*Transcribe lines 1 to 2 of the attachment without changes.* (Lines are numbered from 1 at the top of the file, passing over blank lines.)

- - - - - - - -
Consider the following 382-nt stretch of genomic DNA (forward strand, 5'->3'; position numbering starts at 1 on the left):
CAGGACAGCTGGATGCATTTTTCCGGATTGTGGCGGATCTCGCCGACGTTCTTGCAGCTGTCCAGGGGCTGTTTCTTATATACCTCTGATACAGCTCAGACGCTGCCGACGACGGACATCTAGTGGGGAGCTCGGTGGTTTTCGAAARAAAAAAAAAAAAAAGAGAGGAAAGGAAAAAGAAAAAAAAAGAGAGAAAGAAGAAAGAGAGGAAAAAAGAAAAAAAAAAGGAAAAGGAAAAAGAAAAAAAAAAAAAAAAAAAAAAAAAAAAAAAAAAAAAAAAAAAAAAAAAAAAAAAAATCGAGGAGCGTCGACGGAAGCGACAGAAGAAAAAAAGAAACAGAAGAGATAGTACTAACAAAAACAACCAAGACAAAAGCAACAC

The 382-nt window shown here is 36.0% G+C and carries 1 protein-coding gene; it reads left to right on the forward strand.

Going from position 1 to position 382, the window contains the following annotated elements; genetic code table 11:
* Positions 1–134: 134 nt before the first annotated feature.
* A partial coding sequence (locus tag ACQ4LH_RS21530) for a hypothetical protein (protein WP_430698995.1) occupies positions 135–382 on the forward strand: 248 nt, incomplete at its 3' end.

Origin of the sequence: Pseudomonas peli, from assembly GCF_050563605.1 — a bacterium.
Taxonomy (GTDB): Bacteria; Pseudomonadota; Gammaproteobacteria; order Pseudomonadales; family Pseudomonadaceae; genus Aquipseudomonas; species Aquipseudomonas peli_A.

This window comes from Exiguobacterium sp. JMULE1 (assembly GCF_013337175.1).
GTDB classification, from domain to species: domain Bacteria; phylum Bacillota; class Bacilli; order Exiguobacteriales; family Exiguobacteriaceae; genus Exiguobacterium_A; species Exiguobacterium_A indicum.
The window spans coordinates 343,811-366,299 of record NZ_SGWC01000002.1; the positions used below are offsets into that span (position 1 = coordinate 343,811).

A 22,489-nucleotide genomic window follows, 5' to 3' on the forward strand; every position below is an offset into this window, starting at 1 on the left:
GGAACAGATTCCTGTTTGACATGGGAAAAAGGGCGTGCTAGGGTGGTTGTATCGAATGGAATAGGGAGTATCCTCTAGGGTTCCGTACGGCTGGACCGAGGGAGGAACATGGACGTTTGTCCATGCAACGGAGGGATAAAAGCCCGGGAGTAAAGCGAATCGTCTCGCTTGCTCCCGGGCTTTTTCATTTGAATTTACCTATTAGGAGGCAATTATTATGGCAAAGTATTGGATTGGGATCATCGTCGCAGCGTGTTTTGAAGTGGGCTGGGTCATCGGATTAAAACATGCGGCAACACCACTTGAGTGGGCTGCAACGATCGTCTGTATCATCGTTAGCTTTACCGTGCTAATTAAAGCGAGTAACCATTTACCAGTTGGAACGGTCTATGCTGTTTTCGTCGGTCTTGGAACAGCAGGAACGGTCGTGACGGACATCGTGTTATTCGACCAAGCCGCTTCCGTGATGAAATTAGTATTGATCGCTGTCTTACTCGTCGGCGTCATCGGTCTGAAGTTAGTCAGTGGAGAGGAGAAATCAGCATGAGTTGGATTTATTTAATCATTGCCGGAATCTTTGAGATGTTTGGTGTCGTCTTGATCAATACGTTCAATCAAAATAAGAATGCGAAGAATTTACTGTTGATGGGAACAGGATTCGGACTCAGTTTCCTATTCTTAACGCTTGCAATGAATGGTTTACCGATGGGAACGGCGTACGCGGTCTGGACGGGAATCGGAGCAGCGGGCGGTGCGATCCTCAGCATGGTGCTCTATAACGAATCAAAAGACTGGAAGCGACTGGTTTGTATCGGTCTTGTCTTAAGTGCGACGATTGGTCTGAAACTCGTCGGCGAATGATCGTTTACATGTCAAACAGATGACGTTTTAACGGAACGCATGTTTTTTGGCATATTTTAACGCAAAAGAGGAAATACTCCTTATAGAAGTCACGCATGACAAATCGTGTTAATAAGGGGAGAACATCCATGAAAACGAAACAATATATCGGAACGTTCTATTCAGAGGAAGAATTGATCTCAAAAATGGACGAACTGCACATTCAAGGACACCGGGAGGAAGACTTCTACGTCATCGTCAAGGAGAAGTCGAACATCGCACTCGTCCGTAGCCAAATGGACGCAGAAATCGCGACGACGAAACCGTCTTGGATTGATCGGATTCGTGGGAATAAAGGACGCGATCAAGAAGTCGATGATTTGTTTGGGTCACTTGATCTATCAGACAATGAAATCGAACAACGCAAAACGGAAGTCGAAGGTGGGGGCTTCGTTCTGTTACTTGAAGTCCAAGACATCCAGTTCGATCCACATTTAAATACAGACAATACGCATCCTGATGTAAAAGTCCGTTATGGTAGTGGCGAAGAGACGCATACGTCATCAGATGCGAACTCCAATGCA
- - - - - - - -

Consider the following 382-nt stretch of genomic DNA (forward strand, 5'->3'; position numbering starts at 1 on the left):
CAGGACAGCTGGATGCATTTTTCCGGATTGTGGCGGATCTCGCCGACGTTCTTGCAGCTGTCCAGGGGCTGTTTCTTATATACCTCTGATACAGCTCAGACGCTGCCGACGACGGACATCTAGTGGGGAGCTCGGTGGTTTTCGAAARAAAAAAAAAAAAAAGAGAGGAAAGGAAAAAGAAAAAAAAAGAGAGAAAGAAGAAAGAGAGGAAAAAAGAAAAAAAAAAGGAAAAGGAAAAAGAAAAAAAAAAAAAAAAAAAAAAAAAAAAAAAAAAAAAAAAAAAAAAAAAAAAAAAAATCGAGGAGCGTCGACGGAAGCGACAGAAGAAAAAAAGAAACAGAAGAGATAGTACTAACAAAAACAACCAAGACAAAAGCAACAC